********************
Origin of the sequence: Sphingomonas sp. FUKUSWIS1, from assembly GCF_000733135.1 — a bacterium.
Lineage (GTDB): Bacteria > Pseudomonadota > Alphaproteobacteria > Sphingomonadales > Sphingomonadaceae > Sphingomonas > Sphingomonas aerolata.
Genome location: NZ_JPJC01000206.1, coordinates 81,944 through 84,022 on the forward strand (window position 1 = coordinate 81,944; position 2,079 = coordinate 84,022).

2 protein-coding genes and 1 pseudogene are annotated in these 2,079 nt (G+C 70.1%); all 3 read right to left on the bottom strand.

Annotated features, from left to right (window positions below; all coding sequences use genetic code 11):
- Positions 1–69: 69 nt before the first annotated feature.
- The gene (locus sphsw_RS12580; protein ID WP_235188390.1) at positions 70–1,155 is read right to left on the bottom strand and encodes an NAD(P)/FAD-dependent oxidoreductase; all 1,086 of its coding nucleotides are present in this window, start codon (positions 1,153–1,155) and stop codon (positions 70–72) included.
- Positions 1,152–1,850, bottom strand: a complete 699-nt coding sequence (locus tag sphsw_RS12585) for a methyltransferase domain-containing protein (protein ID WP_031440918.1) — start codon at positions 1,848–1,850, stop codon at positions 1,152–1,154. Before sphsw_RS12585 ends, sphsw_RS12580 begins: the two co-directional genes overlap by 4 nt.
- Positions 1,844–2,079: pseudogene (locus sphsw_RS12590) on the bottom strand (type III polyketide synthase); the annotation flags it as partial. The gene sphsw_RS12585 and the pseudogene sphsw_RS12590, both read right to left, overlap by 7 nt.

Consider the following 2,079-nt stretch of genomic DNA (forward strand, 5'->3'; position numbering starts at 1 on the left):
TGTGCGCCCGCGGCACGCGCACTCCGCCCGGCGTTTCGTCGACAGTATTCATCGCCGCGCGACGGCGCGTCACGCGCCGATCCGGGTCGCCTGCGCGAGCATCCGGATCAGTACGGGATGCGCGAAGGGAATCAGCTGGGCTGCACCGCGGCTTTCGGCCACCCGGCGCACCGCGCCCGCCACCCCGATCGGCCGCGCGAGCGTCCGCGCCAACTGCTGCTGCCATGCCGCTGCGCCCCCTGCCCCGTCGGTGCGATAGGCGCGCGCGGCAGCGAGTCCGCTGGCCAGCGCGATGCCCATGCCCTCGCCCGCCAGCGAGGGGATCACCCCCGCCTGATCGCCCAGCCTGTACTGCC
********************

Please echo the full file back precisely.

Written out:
Origin of the sequence: Sphingomonas sp. FUKUSWIS1, from assembly GCF_000733135.1 — a bacterium.
Lineage (GTDB): Bacteria > Pseudomonadota > Alphaproteobacteria > Sphingomonadales > Sphingomonadaceae > Sphingomonas > Sphingomonas aerolata.
Genome location: NZ_JPJC01000206.1, coordinates 81,944 through 84,022 on the forward strand (window position 1 = coordinate 81,944; position 2,079 = coordinate 84,022).

2 protein-coding genes and 1 pseudogene are annotated in these 2,079 nt (G+C 70.1%); all 3 read right to left on the bottom strand.

Annotated features, from left to right (window positions below; all coding sequences use genetic code 11):
- Positions 1–69: 69 nt before the first annotated feature.
- The gene (locus sphsw_RS12580; protein ID WP_235188390.1) at positions 70–1,155 is read right to left on the bottom strand and encodes an NAD(P)/FAD-dependent oxidoreductase; all 1,086 of its coding nucleotides are present in this window, start codon (positions 1,153–1,155) and stop codon (positions 70–72) included.
- Positions 1,152–1,850, bottom strand: a complete 699-nt coding sequence (locus tag sphsw_RS12585) for a methyltransferase domain-containing protein (protein ID WP_031440918.1) — start codon at positions 1,848–1,850, stop codon at positions 1,152–1,154. Before sphsw_RS12585 ends, sphsw_RS12580 begins: the two co-directional genes overlap by 4 nt.
- Positions 1,844–2,079: pseudogene (locus sphsw_RS12590) on the bottom strand (type III polyketide synthase); the annotation flags it as partial. The gene sphsw_RS12585 and the pseudogene sphsw_RS12590, both read right to left, overlap by 7 nt.

Consider the following 2,079-nt stretch of genomic DNA (forward strand, 5'->3'; position numbering starts at 1 on the left):
TGTGCGCCCGCGGCACGCGCACTCCGCCCGGCGTTTCGTCGACAGTATTCATCGCCGCGCGACGGCGCGTCACGCGCCGATCCGGGTCGCCTGCGCGAGCATCCGGATCAGTACGGGATGCGCGAAGGGAATCAGCTGGGCTGCACCGCGGCTTTCGGCCACCCGGCGCACCGCGCCCGCCACCCCGATCGGCCGCGCGAGCGTCCGCGCCAACTGCTGCTGCCATGCCGCTGCGCCCCCTGCCCCGTCGGTGCGATAGGCGCGCGCGGCAGCGAGTCCGCTGGCCAGCGCGATGCCCATGCCCTCGCCCGCCAGCGAGGGGATCACCCCCGCCTGATCGCCCAGCCTGTACTGCC